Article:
Arbitration in Iran: With Focus on International Commercial Arbitration (Part III)

Nasim Gheidi & Parham ZahediGheidi & Associates

(See Part 1 and Part 2 of this post here and here)

Iran’s Bilateral Investment Treaties (BITs)

Iran has signed more than 100 BITs (More than 50 of which are in force) with capital-exporting and neighboring countries for the reciprocal promotion and protection of foreign investment in Iran. The purpose behind these BITs are to guarantee foreign investments’ all necessary permits for the realization of an investment, monetary transfer, full legal protection, compensation for expropriation, observation of commitments (umbrella clause), access to international arbitration and a fair and equitable treatment standard (FET).

The obligations granted by the FET are predictability, transparency, certainty and stability of the legal system of the host state and most important of all principle of due process. An investor must have access to the courts, fair hearings and the right of appeal. Furthermore, it shall be noted that only investors who have been approved and registered by the Organization for Investment, Economic and Technical Assistance of Iran (OIETAI) can enjoy abovementioned substantive investment protection standards. Therefore, foreign investors must obtain an investment license to benefit from those protections.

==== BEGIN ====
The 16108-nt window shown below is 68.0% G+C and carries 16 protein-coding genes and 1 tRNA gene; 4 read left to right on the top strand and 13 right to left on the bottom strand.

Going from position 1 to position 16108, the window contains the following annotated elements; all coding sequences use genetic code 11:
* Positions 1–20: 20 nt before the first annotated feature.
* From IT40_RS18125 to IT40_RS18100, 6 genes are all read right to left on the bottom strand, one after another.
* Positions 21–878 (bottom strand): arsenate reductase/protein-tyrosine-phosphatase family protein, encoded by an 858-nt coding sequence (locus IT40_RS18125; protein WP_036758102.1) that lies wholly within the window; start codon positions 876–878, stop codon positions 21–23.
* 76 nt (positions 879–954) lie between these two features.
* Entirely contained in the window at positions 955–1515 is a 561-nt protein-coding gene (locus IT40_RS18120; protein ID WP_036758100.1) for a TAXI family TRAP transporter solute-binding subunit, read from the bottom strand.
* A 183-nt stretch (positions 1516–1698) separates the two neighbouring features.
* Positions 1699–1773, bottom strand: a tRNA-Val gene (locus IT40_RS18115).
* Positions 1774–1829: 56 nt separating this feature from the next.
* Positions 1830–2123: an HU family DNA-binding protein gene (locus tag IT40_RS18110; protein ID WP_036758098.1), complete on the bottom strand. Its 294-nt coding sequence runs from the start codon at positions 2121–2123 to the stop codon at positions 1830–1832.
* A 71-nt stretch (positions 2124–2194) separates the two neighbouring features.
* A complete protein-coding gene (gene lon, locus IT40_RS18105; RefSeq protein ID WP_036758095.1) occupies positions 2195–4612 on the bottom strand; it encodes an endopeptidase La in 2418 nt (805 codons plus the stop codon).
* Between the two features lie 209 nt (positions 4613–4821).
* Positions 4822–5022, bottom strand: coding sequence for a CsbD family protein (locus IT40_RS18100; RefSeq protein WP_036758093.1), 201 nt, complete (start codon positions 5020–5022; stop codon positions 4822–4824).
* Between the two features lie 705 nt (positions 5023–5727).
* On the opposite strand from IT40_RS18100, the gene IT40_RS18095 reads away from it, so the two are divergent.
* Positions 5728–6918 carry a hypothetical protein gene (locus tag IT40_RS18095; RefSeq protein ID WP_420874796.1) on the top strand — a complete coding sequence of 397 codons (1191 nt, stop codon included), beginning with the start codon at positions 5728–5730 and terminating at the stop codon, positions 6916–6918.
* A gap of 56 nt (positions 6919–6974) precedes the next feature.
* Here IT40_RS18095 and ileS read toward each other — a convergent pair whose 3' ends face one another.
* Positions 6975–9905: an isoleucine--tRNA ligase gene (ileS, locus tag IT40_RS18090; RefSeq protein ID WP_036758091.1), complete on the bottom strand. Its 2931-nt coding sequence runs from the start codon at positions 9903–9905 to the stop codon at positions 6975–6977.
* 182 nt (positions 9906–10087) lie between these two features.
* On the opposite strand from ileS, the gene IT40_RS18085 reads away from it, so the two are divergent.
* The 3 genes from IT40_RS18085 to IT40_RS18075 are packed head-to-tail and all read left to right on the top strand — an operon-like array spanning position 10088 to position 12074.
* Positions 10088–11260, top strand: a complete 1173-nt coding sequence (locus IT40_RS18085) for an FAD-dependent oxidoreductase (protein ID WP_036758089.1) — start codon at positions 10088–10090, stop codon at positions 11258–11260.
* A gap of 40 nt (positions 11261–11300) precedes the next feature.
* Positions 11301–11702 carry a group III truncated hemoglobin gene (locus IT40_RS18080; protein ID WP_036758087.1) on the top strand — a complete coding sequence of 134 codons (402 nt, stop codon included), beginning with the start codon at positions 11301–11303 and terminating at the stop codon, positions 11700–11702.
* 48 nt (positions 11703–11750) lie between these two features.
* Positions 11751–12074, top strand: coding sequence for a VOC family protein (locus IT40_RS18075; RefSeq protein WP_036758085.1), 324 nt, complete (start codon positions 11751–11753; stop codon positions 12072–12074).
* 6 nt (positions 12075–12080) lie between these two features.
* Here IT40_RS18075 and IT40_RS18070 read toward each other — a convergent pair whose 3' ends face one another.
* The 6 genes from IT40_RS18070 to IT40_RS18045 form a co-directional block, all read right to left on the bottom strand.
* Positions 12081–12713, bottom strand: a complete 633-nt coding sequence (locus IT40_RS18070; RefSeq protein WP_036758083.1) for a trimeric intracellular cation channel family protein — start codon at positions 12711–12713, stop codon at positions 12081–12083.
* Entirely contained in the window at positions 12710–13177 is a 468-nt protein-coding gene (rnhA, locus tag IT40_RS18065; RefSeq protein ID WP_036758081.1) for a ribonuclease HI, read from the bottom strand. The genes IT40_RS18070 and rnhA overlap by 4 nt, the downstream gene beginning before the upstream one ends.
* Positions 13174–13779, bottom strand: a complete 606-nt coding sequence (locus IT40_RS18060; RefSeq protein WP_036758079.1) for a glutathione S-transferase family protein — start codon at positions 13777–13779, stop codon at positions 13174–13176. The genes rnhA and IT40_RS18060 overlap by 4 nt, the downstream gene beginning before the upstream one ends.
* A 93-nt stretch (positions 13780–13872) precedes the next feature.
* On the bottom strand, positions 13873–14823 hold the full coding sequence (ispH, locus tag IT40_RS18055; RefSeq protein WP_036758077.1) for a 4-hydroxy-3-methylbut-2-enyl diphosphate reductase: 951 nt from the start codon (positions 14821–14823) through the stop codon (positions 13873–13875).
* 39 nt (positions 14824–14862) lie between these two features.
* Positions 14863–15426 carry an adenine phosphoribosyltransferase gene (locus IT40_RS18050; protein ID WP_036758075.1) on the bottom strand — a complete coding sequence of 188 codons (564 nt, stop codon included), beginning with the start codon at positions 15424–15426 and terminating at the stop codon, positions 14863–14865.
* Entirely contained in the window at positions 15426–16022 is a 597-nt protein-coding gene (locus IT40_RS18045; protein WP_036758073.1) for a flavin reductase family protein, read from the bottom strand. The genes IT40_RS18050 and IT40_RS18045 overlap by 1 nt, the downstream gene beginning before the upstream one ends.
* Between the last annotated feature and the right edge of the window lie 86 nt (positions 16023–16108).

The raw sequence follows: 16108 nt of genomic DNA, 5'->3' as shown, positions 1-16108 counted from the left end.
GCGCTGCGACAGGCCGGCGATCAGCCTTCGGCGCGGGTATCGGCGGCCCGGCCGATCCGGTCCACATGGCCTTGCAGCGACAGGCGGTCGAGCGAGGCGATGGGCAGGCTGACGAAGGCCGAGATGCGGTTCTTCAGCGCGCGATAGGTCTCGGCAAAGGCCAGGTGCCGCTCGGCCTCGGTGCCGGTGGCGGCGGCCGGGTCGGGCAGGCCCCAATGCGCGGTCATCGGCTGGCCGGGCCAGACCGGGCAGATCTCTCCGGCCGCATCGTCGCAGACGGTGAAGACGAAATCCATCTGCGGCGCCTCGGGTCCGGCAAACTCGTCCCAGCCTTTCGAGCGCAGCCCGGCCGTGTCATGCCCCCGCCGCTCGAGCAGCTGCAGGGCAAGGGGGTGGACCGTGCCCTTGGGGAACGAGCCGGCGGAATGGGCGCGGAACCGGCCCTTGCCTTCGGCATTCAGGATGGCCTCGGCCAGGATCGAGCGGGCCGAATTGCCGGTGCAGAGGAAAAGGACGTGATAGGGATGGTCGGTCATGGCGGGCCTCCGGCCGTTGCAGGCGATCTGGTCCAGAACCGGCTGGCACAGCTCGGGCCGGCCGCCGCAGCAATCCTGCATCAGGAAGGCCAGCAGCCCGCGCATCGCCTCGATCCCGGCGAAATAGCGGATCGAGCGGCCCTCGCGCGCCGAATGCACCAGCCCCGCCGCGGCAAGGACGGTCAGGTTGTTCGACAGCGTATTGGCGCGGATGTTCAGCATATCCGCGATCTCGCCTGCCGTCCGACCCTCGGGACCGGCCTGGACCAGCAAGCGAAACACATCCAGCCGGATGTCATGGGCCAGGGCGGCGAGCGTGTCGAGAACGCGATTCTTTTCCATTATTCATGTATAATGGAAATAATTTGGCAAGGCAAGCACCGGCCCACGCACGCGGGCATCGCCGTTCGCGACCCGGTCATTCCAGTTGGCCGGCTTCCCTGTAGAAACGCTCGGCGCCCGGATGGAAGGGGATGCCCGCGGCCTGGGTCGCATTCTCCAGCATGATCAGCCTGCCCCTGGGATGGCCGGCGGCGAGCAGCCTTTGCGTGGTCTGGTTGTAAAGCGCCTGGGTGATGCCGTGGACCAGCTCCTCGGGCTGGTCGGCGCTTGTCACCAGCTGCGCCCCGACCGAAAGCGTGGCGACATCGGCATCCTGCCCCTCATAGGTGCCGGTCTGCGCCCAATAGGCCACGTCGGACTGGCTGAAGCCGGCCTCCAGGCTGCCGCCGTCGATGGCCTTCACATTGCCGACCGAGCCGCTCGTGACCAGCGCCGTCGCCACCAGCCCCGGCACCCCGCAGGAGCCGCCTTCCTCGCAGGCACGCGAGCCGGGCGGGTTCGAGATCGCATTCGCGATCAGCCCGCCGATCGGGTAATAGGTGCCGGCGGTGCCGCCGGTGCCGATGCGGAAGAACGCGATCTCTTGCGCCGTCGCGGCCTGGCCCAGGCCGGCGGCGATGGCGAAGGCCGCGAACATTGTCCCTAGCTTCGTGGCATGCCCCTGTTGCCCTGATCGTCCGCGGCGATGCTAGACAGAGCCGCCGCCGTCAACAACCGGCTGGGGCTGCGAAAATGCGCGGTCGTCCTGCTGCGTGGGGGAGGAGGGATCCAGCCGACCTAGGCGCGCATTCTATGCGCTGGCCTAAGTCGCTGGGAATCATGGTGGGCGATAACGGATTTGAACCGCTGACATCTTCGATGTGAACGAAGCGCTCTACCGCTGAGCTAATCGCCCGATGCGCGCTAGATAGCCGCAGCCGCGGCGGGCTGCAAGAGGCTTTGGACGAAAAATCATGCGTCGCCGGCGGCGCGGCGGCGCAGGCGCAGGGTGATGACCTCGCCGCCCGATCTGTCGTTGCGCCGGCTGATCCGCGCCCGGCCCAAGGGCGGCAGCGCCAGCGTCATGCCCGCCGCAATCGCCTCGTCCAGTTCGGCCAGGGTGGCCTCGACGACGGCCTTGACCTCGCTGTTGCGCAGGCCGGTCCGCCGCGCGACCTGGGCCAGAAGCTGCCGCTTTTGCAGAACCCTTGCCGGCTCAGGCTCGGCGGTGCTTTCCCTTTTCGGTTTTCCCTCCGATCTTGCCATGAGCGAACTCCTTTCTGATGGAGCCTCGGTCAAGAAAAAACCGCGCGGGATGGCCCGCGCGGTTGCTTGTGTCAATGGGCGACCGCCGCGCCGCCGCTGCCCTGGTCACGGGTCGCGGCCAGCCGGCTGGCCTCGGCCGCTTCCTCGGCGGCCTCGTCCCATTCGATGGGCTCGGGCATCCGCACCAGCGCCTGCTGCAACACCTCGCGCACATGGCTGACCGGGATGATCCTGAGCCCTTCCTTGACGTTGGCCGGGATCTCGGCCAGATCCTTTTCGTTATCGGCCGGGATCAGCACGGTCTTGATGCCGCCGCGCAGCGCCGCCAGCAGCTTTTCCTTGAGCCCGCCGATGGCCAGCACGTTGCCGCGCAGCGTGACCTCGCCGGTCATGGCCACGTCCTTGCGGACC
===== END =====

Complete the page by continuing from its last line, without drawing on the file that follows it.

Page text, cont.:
With regards to dispute settlement, methods of dispute resolution in most of the Iran’s BITs are similar to each other. Iran’s model BIT contains 15 articles and a preamble. Article 12 and 13 are dealing with methods of settlement of potential disputes between the contracting parties or investor of one of the contracting parties. Under Iran’s model BIT, these methods can be categorized into two groups. One is when the contracting parties disagree on the interpretation or application of the BIT and the other is in cases in which a dispute between a contracting party and an investor of the other contracting party arises.

According to the BITs, if any dispute arises between a contracting party and an investor of the other contracting party with respect to an investment, in this case, each party has to wait six months “from the date of notification of the claim by one party to the other.” This intervening period allows parties to negotiate their legal claims and possibly reach an amicable settlement. If a dispute refers to the tribunal prior to the six months, then the dispute is rejected based on admissibility ground and not on jurisdiction. In case they fail to resolve their dispute amicably through negotiation and consultation, they shall either refer their dispute to the competent national court of the host country or arbitration.

The award shall be final and binding on both parties to the dispute. In any circumstances no party can use both methods simultaneously. For instance, if the dispute is referred to national courts, then in that case, only by the consent of both parties, the dispute can be referred to arbitration. In return, national courts shall not have jurisdiction over any dispute referred to arbitration. However, these provisions do not bar the winning party to seek for the enforcement of the arbitral award before national courts.